This condition occurs when a woman has high blood pressure and protein in her urine after the 20th week of pregnancy. It can lead to serious complications for both the mother and baby, including premature delivery, placental abruption, and seizures. Women who become pregnant in their 50s are at a higher risk of developing pre-eclampsia.

What Are the Reasons for These Complications?

The complications associated with getting pregnant over 50 arise mainly because a woman’s natural reproductive life ends by this point. If a woman is in the perimenopause stage and gets pregnant, it will be a high-risk pregnancy. She may get pregnant, and eggs might still be left, but most likely, they won’t be fertile enough to carry the pregnancy to term.

Normal ovulation at the age of 50 is rare. Women at this age usually go through anovulatory cycles, in which no egg is released, making it very difficult for them to get pregnant with their own eggs. Those trying to get pregnant in their 50s should not confuse the signs of menopause with the signs of pregnancy, as they are very similar.

Tips for Pregnancy in the 50s

Pregnancy in your 50s can be both exciting and daunting. While there are unique risks and challenges associated with becoming pregnant later in life, there are also steps you can take to help ensure a healthy pregnancy. Here are some tips for pregnancy in your 50s:

  • Consult a Gynaecologist: It is essential to consult an expert and senior gynaecologist before attempting to conceive in your 50s. Your provider can help you understand the potential risks and complications associated with pregnancy at this age, and may recommend additional testing or monitoring throughout your pregnancy.
  • Practice Good Self-Care: Pregnancy can be physically and emotionally demanding at any age, especially for women in their 50s. It is essential to practice good self-care, including eating a healthy diet, staying active, getting enough sleep, and managing stress.
  • Consider Genetic Testing: The risk of chromosomal abnormalities, such as Down syndrome, increases with age. Women in their 50s may want to consider genetic testing to help identify any potential risks and make informed decisions about their pregnancy.
  • Stay Informed: Pregnancy and childbirth have evolved over time, and staying informed about the latest recommendations and guidelines is essential. Joining a pregnancy support group or reading credible online resources can help you stay up-to-date on the latest information.
  • Plan for Postpartum Support: Caring for a newborn is demanding, and it’s essential to have a plan in place for postpartum support. This may include hiring a doula or seeking assistance from family and friends.


1. What Are the Chances of a Woman Getting Pregnant at 50?

The chances of getting pregnant naturally at 50 are low due to a decline in fertility. However, it is not impossible, and there have been cases of women conceiving naturally in their 50s. According to some studies, the success rate of a natural pregnancy at 50 is less than 1%.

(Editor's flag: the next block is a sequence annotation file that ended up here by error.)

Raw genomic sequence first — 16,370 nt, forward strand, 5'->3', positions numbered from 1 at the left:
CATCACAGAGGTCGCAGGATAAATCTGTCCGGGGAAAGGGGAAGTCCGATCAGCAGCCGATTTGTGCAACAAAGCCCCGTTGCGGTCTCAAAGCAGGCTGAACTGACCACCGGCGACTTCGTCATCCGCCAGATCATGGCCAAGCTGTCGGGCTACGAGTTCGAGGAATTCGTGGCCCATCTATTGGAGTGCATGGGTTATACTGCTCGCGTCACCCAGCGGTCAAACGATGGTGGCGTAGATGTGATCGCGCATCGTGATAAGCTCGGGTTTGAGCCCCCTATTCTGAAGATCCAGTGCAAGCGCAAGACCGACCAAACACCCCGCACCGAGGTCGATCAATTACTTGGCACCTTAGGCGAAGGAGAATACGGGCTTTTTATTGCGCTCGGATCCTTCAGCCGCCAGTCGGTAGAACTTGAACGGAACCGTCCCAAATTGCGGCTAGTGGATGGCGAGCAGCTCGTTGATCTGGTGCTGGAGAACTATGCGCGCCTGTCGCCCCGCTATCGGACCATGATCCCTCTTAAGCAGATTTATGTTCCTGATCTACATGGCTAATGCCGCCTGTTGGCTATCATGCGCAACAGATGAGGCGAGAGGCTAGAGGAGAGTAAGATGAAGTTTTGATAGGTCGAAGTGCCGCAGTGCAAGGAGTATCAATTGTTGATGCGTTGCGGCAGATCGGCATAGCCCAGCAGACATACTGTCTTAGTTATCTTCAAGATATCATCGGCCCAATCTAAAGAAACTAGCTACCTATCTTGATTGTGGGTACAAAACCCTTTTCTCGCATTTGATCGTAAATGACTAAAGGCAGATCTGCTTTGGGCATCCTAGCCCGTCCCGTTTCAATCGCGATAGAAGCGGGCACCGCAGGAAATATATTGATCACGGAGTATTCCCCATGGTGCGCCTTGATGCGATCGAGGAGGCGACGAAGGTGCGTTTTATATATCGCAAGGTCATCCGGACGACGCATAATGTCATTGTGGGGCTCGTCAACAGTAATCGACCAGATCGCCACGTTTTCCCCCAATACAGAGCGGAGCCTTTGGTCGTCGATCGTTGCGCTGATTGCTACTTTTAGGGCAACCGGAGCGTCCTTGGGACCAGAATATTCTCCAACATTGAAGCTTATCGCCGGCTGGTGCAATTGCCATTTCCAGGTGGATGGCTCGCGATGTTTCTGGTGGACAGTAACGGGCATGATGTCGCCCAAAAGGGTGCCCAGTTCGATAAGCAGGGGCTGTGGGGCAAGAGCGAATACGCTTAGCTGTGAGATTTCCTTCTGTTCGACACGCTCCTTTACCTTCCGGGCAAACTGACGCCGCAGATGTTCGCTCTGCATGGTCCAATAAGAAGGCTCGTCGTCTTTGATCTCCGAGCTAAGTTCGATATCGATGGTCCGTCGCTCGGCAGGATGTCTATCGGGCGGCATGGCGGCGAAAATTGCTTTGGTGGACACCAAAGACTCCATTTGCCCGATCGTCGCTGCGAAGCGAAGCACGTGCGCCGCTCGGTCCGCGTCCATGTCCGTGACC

2. Is It Possible to Get Pregnant at 50 With No Period?

It is possible to get pregnant at 50 with no period, but it is unlikely. Women who have gone through menopause and have not had a period for over a year are generally considered infertile. However, it is still possible for women to become pregnant through assisted reproductive technologies like IVF or ovodonation.

3. In Vitro Fertilisation (IVF) or Ovodonation Is Better for Women at 50?

IVF and ovodonation can be options for women in their 50s who want to conceive. However, the success rates of these methods decrease with age, and risks are associated with both. IVF involves using a woman’s own eggs, while ovodonation involves using donor eggs. The success rate of IVF declines with age, and the success rate of ova donation may be higher, but it comes with ethical, legal, and emotional implications.

If you are in your fifties and are considering trying for a baby, it is best to know everything there is to know before you make a decision. You must prepare yourself both physically and mentally for the journey ahead because it will be difficult at this age. Remember, every pregnancy is different; what works for one woman may not work for another. The most important thing is prioritising your and your baby’s health and working closely with your healthcare provider to ensure a safe and healthy pregnancy.


1. Kort. DH, Gosselin. J,  Choi. JM. et al.; Pregnancy after age 50: defining risks for mother and child; Pubmed;; August 2011

2. Halevy. EM, Pariente. G, Sheiner. E, et al.; Perinatal Outcomes of Women Aged 50 Years and Above; PubMed;; November 2019

3. Having a Baby After Age 35: How Aging Affects Fertility and Pregnancy; ACOG;

4. Age and fertility; Better Health Channel;

5. IVF (In Vitro Fertilization); Cleveland Clinic;

Also Read:

How to Conceive Baby Fast & Easily
Getting Pregnant at 40 – How Safe is it?
Chances of Pregnancy Before, During and After Periods
What is the Best Time of the Day to Get Pregnant?